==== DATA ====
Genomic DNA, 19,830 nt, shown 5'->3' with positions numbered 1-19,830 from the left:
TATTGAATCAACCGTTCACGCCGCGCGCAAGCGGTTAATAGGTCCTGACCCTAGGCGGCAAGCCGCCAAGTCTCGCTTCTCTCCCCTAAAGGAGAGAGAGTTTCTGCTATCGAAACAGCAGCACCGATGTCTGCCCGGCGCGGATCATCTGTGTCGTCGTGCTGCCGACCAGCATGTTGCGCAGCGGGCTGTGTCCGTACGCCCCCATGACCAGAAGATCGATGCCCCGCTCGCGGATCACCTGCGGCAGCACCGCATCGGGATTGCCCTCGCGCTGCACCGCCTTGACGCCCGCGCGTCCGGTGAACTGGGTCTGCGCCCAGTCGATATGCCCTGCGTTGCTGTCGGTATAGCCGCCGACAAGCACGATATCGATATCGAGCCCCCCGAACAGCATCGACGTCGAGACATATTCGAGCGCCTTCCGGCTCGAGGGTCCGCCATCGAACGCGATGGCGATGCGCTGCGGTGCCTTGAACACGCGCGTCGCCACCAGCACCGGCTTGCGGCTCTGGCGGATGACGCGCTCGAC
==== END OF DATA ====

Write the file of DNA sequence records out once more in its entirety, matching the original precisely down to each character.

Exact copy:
Genomic DNA, 19,830 nt, shown 5'->3' with positions numbered 1-19,830 from the left:
TATTGAATCAACCGTTCACGCCGCGCGCAAGCGGTTAATAGGTCCTGACCCTAGGCGGCAAGCCGCCAAGTCTCGCTTCTCTCCCCTAAAGGAGAGAGAGTTTCTGCTATCGAAACAGCAGCACCGATGTCTGCCCGGCGCGGATCATCTGTGTCGTCGTGCTGCCGACCAGCATGTTGCGCAGCGGGCTGTGTCCGTACGCCCCCATGACCAGAAGATCGATGCCCCGCTCGCGGATCACCTGCGGCAGCACCGCATCGGGATTGCCCTCGCGCTGCACCGCCTTGACGCCCGCGCGTCCGGTGAACTGGGTCTGCGCCCAGTCGATATGCCCTGCGTTGCTGTCGGTATAGCCGCCGACAAGCACGATATCGATATCGAGCCCCCCGAACAGCATCGACGTCGAGACATATTCGAGCGCCTTCCGGCTCGAGGGTCCGCCATCGAACGCGATGGCGATGCGCTGCGGTGCCTTGAACACGCGCGTCGCCACCAGCACCGGCTTGCGGCTCTGGCGGATGACGCGCTCGAC